This echoes what we have seen and heard from charities time and time again as well. Charities would rather hear a quick “no” than be misled for months on end from a company that isn’t upfront and direct about whether or not there is true interest. Be open and honest and no one’s feelings get hurt. Charities will also respect you and your company for being courteous. An early no means charities can quickly move on to looking for support from other companies. And for that, everyone benefits.
Get your brand and/or marketing teams onside early.
Procter & Gamble Canada: Susan Nieuwhof, Director of Corporate Citizenship
“All too often charitable decision making is a separate function under corporate affairs or in the executive suite. If you are looking to lever your social efforts for business benefit, your marketing team needs to be excited about the cause and clearly see the opportunities to activate it. All too often decisions get made about a charity that don’t necessary align with the goals of the business or brands and it’s hard to make something great when there isn’t an internal appetite to do so.”
We believe that in order for a business to do well by doing good, marketing matters. That’s because your charitable efforts won’t speak for themselves, and in most cases, your charitable partners won’t do a good enough job of speaking for you. They’re largely focused on doing the work. Few do a great job at shining a light on your good works. If your marketing team isn’t jazzed by what you support, you can’t expect your customers to be either.
Don’t think about communications and marketing until you have a firm program in place.
Tim Hortons: Scott Bonikowsky, Senior Vice-President, Corporate, Public & Government Affairs
“Companies need to put aside their desire to tell a great story until they have a great story to tell,” says Bonikowsky. “We’ve been in the camp business for decades because our owners truly wanted to give back to kids in our communities. We only started to share this story in the past 10 or so years. We’re in this for the long haul and we’re confident our public relations success only comes from our genuine community relations commitment.” Now this doesn’t mean that a company needs to wait 20 years before it can start sharing its community investment program. But you need to have an authentic commitment to giving back with sustained programming and investments to back you up. A desire to just create some powerful communications to trigger a feel-good response will never survive – consumers can sniff out an empty promise from a mile away.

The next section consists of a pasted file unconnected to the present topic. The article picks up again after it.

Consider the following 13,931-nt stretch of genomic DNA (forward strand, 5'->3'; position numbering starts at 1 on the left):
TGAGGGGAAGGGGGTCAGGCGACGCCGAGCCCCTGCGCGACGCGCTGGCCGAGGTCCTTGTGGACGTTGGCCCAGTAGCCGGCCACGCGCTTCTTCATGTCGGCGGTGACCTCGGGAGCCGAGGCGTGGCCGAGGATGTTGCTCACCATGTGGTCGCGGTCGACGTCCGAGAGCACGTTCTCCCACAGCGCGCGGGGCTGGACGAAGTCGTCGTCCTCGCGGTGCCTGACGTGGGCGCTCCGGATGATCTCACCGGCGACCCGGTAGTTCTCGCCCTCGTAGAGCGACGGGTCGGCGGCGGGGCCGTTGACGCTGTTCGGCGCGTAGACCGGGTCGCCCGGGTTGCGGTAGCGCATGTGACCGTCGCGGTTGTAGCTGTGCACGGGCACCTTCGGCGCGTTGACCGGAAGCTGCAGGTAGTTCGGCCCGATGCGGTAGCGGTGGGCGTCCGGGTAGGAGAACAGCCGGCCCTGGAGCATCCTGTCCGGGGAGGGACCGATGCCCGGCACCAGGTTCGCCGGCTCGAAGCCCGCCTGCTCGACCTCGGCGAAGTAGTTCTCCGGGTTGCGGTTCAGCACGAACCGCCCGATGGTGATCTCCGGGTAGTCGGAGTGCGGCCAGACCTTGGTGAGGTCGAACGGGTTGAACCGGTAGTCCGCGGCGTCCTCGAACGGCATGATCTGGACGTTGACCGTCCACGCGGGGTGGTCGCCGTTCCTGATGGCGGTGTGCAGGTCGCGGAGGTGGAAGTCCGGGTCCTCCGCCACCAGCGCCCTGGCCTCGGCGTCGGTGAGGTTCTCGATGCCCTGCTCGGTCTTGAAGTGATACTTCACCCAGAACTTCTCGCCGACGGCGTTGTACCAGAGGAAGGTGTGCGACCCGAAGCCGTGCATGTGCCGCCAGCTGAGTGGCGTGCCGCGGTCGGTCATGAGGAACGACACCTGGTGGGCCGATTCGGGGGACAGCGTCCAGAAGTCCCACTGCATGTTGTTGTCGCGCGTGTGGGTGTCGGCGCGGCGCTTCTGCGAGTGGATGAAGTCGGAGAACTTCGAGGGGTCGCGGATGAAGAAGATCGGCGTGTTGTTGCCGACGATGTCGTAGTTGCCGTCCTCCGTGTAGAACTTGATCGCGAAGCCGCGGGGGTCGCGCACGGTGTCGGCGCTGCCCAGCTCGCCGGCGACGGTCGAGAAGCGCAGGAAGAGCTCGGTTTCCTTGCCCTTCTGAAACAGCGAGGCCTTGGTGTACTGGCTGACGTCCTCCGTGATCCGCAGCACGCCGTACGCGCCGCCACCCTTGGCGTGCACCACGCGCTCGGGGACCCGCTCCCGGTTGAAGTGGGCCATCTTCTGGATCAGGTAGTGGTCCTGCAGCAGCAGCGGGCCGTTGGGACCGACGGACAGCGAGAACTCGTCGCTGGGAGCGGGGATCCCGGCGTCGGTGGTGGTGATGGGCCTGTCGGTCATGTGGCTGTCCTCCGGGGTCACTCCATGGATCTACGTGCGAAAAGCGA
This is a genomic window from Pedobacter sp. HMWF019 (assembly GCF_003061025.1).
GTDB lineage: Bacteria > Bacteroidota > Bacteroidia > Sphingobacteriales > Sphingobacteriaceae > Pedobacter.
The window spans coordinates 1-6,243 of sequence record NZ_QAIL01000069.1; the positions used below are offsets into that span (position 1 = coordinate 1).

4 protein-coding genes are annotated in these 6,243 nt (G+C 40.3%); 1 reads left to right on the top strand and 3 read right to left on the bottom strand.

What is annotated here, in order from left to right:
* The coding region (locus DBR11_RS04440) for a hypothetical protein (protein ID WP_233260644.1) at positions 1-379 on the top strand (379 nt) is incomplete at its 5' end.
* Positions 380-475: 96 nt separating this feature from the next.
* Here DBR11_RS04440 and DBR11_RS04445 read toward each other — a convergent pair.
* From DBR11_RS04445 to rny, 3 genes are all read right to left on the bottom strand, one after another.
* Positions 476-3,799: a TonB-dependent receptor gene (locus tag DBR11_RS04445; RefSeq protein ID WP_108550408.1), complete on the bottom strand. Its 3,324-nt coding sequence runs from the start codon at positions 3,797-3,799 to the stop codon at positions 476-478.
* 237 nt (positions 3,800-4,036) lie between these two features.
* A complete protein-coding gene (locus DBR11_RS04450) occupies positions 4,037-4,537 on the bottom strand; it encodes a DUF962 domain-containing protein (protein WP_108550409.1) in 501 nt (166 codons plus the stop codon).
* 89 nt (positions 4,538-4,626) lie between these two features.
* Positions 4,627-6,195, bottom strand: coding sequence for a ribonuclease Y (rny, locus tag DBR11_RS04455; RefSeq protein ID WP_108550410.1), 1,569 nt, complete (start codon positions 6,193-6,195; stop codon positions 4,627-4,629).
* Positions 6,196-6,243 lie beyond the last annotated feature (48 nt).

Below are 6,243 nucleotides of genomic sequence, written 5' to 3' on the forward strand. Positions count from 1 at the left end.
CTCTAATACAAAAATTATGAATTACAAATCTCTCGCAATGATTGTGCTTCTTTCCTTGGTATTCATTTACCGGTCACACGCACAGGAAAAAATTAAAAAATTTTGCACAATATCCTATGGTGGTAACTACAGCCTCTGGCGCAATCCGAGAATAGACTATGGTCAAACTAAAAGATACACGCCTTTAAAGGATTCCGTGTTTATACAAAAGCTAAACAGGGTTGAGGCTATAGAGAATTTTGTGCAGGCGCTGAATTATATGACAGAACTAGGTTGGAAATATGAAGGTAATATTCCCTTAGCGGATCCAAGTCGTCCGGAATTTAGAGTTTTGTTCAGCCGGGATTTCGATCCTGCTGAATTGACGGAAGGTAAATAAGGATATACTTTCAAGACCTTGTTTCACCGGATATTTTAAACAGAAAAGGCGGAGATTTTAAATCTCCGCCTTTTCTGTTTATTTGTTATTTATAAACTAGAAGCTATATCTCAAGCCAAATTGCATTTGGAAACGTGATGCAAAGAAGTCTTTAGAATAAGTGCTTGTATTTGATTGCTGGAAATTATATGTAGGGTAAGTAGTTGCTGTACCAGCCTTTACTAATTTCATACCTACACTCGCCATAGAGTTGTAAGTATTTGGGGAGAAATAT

Make sure you can connect locally.
Canadian Tire Corporation: Landon French, Vice-President, Jumpstart and Community Relations
“This coming year Canadian Tire will celebrate the 10th anniversary of Jumpstart and we will have helped more than one million kids across the country. While the “million kids helped” gives size and scale to what we’ve done, what matters most is that each and every community where we do business has the ability to identify the number of children that have been supported locally. Our Dealers, customers and employees get excited by the program and its potential when they see it at work in their own backyard,” says French.
Companies recognize that customer and employee relationships are important to their success – and social issue engagement is a powerful way to help build and sustain these relationships. Companies also find that they can build deeper relationships with their employees and customers if there is way to activate their charitable giving programs at the local level – both in store and in the community.
You don’t have to be an issue expert to be an issue champion.
RBC: Shari Austin, Vice President, Corporate Citizenship, Executive Director, RBC Foundation
“For RBC Blue Water, we built an entirely new granting program and process based on our commitment of $50 million in funding over 10 years. We developed three types of grants: visionary grants, leadership grants and community action grants, with varying levels of funding and rigour around process,” says Austin. “But for the first five years of the program, we had an advisory panel of external water experts helping us review the grant applications, which was extremely valuable in ensuring that our grant-making was to the right organizations and for the right projects.”
A well-built advisory committee or the right external issue advocates can be invaluable in helping guide you and your giving strategy, and will also ensure that your work is contributing to real change. At the end of the day, you can get behind an issue confidently knowing you have the insights and support from credible issue experts.
Some final thoughts
Having worked in the area of corporate citizenship for the past 20 years, Manifest can say that this is some of the best and most practical advice you can get. Each one is an important lesson. Together, they can help you create a corporate citizenship strategy that will have a positive impact on the issues you care about, and yield the business benefits of increased customer, employee and consumer loyalty and pride.
By Andrea Donlan, President and CEO of Manifest Communications Inc.